# Problem of the Month (November 2006)

This month we consider two problems about tiling polyominoes.

Problem #1: Given two polyominoes P1 and P2 with the same area, what is the smallest area of a polyomino S so that one copy of P1 and S can tile the same shape as one copy of P2 and S? Most of the answers for pentominoes are small, but some of the answers are surprisingly large. Can you find the polyominoes S for the largest cases? Can you find a polyomino S that works for the unknown case? What are the largest answers for hexominoes and larger polyominoes? What about other polyforms, like polyhexes and polyiamonds?

Problem #2: Given two polyominoes P1 and P2 with the same area, and a positive integer n, what is the smallest shape S that can be tiled by P1 in exactly n ways, and can be tiled by P2 in exactly n ways? Can you find smaller solutions for the triominoes? What are best results for larger n? What about the pairs of tetrominoes? What about other polyforms, like polyhexes and polyiamonds? What if we want S that can be tiled in n ways by P1, P2, or P3?

Problem #1:
The polyomino addition solutions for tetrominoes are fairly trivial:

Tetromino Solutions
1122
111
11
1

The solutions for pentominoes are more interesting. There are several cases that require area 5 or more, one really huge solution, and one unsolved case.

Pentomino Solutions
25112242555
1111111111
1111211123
11121117
1121111
11111?
11115
4115
111
11
5
 5
 7 23 (Corey Plover)

In 2012, George Sicherman studied the problem for triples of pentominoes, finding these results:

The largest solutions for hexominoes are below.

Large Hexomino Solutions
 6
 7
 8
 9 (George Sicherman) 11 (George Sicherman)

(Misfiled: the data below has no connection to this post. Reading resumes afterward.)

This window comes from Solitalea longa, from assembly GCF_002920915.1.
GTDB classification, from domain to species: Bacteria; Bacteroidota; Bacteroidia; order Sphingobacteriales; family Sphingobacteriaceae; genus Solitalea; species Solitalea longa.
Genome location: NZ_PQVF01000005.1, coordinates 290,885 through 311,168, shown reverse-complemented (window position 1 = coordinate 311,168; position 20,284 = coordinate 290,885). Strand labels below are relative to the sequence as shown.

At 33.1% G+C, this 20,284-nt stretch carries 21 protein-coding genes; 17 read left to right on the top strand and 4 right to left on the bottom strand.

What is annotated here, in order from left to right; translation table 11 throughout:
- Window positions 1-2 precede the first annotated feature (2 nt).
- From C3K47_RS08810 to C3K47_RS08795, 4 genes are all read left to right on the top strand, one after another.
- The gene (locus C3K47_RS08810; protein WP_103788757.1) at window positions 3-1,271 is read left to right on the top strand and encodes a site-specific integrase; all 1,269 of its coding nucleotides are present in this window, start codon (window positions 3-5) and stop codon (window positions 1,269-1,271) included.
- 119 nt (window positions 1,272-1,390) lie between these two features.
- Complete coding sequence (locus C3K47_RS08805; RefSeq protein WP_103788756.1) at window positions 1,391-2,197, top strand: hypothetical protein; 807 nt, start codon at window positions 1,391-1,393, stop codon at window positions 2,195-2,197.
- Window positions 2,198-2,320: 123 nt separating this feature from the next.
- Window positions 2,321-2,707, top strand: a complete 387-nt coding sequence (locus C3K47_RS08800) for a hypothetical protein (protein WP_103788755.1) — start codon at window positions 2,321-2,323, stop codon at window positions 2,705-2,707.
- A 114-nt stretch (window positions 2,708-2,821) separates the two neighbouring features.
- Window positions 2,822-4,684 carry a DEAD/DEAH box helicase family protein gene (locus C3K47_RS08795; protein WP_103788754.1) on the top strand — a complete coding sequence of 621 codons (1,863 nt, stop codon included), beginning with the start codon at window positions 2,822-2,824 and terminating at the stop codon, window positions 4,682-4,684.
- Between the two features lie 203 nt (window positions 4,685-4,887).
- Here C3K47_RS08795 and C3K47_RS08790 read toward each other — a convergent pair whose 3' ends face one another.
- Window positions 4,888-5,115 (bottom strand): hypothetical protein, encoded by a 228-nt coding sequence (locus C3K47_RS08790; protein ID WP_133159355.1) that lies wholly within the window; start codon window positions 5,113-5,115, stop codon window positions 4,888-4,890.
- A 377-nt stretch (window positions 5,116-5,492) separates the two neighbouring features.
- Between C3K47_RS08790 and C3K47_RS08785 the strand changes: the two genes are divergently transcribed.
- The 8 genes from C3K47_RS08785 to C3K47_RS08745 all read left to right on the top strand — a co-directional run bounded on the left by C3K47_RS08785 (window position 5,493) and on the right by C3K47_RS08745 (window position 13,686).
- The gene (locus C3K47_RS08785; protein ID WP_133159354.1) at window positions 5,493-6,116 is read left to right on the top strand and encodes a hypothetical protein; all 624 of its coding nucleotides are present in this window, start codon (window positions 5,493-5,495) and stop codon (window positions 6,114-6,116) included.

12+ (George Sicherman)

Here are the unsolved cases for hexomino pairs.

Here are some large cases for heptomino pairs:

Corey Plover is not a big fan of flipping polyominoes over, so he was interested in the solutions with this restriction.

Non-Flip Pentomino Solutions
227111122242??555
1121111211111211
112112111111121
111111121111123
111211212112?
11121211221?
11212111211
2112111121
21111121?
1111112?
11111123
?111123
11111
1211
121
25
5

Here are the largest known solutions:

 (George Sicherman) (George Sicherman) (George Sicherman)

Corey Plover noticed that there are smaller solutions if we allow king-connected polyominoes or disconnected polyominoes:

 (Corey Plover) (Corey Plover)

George Sicherman investigated pentahexes. Here are the largest solutions.

Here are the unsolved pentahex pairs.

George Sicherman also investigated polyiamonds. Here are the largest solutions for the hexiamonds.

And here are the largest solutions for heptiamonds.

Here are the unsolved heptiamond pairs.

George Sicherman also investigated polyaboloes. Here are the largest solutions for the triaboloes and tetraboloes.

Here are the unsolved tetrabolo pairs.

George Sicherman also investigated polylines. Here are the largest solutions for tetralines.

Here are the unsolved tetraline pairs.

George Sicherman also gave this tetraking example:

George Sicherman found that every pair of pentacubes is equable. Here are the largest solutions:

George Sicherman also investigated pentapents. Here are his solutions:

Here are the unsolved cases:

Problem #2: George Sicherman sent some solutions for this problem as well.

Here are the smallest known solutions for a domino and triomino:

Domino and Triomino Solutions
 1 2 3(GS) 4 5 6(GS) 8 9
 1 2 3(GS) 4 5(GS) 6(GS) 8(GS) 12(GS) 16(GS)

Here are the smallest known solutions for triominoes:

Triomino Solutions
 1 2 3(GS) 4 5(GS) 6(GS) 7(GS) 8(GS) 9(GS)
 10(GS) 11(GS) 12(GS) 13(GS) 16 18 20

Here are the smallest known solutions for tetrominoes:

Tetromino Solutions
 1 2 3(GS) 5
 1 2 3 5(GS) 6(GS) 7(GS) 9(GS) 10(GS)
 1 2

 1 2 4(GS)
 1 2 3(GS) 4(GS)

 1 2 4(GS) 6(GS) 8(GS)

Here are the smallest known solutions for tetriamonds:

Tetriamond Solutions
 1(GS) 2(GS) 3(GS) 5(GS)

Here are the smallest known solutions for pentiamonds:

Pentiamond Solutions
 1(GS) 2(GS)
 1(GS) 2(GS)
 1(GS)
 1(GS) 2(GS) 3(GS) 4(GS) 5(GS) 6(GS)
 1(GS) 2(GS)
 1(GS)

Here are the smallest known solutions for dihexes and trihexes:

Dihex and Trihex Solutions
 1(GS) 2(GS) 4(GS)
 1(GS)
 1(GS) 2(GS) 3(GS) 4(GS)

Here are the smallest known solutions for trihexes:

Trihex Solutions
 1(GS) 2(GS)
 1(GS) 2(GS) 3(GS)
 1(GS) 2(GS) 3(GS) 4(GS) 5(GS) 6(GS) 7(GS) 8(GS) 9(GS) 10(GS)

If you can extend any of these results, please e-mail me. Click here to go back to Math Magic. Last updated 4/19/09.